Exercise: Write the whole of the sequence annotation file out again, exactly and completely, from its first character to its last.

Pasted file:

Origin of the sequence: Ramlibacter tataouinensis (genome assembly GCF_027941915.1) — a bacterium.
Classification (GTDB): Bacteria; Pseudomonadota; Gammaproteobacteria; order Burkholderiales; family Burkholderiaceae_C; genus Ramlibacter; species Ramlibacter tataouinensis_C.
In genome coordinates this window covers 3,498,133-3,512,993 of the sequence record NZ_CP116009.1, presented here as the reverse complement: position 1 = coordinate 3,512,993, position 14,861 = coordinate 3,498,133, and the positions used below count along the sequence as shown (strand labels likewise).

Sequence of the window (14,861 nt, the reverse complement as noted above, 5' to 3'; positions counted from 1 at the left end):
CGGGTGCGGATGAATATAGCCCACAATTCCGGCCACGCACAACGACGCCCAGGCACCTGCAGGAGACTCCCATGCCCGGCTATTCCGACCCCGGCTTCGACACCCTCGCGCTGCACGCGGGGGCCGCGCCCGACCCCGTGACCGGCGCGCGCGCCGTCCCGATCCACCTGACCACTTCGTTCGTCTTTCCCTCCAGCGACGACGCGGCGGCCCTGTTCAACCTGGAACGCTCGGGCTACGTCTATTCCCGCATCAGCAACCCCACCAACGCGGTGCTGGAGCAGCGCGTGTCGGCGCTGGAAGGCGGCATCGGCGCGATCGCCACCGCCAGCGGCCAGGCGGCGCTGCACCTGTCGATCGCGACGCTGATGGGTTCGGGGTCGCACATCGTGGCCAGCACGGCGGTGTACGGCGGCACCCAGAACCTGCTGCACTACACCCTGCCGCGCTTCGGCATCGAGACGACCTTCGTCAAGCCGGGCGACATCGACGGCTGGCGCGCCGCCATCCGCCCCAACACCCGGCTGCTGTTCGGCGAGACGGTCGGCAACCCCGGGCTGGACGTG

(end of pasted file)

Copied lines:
Origin of the sequence: Ramlibacter tataouinensis (genome assembly GCF_027941915.1) — a bacterium.
Classification (GTDB): Bacteria; Pseudomonadota; Gammaproteobacteria; order Burkholderiales; family Burkholderiaceae_C; genus Ramlibacter; species Ramlibacter tataouinensis_C.
In genome coordinates this window covers 3,498,133-3,512,993 of the sequence record NZ_CP116009.1, presented here as the reverse complement: position 1 = coordinate 3,512,993, position 14,861 = coordinate 3,498,133, and the positions used below count along the sequence as shown (strand labels likewise).

Sequence of the window (14,861 nt, the reverse complement as noted above, 5' to 3'; positions counted from 1 at the left end):
CGGGTGCGGATGAATATAGCCCACAATTCCGGCCACGCACAACGACGCCCAGGCACCTGCAGGAGACTCCCATGCCCGGCTATTCCGACCCCGGCTTCGACACCCTCGCGCTGCACGCGGGGGCCGCGCCCGACCCCGTGACCGGCGCGCGCGCCGTCCCGATCCACCTGACCACTTCGTTCGTCTTTCCCTCCAGCGACGACGCGGCGGCCCTGTTCAACCTGGAACGCTCGGGCTACGTCTATTCCCGCATCAGCAACCCCACCAACGCGGTGCTGGAGCAGCGCGTGTCGGCGCTGGAAGGCGGCATCGGCGCGATCGCCACCGCCAGCGGCCAGGCGGCGCTGCACCTGTCGATCGCGACGCTGATGGGTTCGGGGTCGCACATCGTGGCCAGCACGGCGGTGTACGGCGGCACCCAGAACCTGCTGCACTACACCCTGCCGCGCTTCGGCATCGAGACGACCTTCGTCAAGCCGGGCGACATCGACGGCTGGCGCGCCGCCATCCGCCCCAACACCCGGCTGCTGTTCGGCGAGACGGTCGGCAACCCCGGGCTGGACGTG